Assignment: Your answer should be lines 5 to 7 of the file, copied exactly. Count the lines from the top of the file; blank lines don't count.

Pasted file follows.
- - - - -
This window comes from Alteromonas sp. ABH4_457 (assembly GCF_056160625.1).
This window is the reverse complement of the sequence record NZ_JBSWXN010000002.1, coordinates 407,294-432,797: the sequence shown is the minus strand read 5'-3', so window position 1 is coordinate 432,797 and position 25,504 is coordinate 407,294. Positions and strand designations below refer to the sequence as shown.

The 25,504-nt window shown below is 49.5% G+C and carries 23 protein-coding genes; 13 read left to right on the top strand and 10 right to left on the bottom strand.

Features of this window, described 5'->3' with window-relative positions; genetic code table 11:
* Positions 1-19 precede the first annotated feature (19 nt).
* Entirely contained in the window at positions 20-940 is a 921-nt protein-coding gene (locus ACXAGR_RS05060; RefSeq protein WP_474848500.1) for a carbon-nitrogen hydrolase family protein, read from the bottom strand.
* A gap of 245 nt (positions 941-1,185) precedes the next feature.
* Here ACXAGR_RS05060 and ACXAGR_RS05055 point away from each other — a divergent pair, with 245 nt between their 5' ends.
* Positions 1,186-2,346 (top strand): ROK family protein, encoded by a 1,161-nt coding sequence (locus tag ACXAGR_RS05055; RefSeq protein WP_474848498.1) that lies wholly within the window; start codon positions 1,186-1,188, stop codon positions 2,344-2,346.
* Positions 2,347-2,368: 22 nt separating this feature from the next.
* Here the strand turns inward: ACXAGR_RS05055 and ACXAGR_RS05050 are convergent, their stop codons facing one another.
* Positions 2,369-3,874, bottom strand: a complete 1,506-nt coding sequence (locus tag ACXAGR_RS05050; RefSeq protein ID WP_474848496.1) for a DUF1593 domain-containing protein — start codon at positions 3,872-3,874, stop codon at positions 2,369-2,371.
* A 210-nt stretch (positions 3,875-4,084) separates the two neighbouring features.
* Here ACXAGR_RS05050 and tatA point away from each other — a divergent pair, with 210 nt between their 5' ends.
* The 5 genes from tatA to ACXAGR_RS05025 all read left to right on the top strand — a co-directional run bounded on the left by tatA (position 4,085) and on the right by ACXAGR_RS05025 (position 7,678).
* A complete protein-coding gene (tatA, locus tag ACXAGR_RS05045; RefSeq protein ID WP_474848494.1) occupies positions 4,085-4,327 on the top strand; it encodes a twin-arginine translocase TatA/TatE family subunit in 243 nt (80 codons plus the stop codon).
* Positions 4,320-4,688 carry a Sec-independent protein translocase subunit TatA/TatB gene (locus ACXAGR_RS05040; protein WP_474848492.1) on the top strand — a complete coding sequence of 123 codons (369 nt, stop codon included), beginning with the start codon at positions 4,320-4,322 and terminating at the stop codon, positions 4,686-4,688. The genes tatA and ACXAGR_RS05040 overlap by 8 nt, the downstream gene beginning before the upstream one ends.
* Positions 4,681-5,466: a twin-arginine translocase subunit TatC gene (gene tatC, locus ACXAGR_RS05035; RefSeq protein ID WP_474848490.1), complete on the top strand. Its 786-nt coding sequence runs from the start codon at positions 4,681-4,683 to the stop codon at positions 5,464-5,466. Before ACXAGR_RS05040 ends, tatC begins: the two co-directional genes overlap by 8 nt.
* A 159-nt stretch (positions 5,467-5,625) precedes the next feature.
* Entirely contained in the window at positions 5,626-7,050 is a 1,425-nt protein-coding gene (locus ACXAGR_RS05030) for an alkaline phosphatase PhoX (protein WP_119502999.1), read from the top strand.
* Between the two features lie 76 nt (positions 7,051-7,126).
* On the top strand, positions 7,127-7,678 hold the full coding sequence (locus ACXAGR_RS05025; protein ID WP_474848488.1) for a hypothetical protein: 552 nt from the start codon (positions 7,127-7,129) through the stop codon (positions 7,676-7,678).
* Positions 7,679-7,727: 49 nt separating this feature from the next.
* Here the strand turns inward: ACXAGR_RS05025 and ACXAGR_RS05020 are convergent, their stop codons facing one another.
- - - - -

* Positions 1-19 precede the first annotated feature (19 nt).
* Entirely contained in the window at positions 20-940 is a 921-nt protein-coding gene (locus ACXAGR_RS05060; RefSeq protein WP_474848500.1) for a carbon-nitrogen hydrolase family protein, read from the bottom strand.
* A gap of 245 nt (positions 941-1,185) precedes the next feature.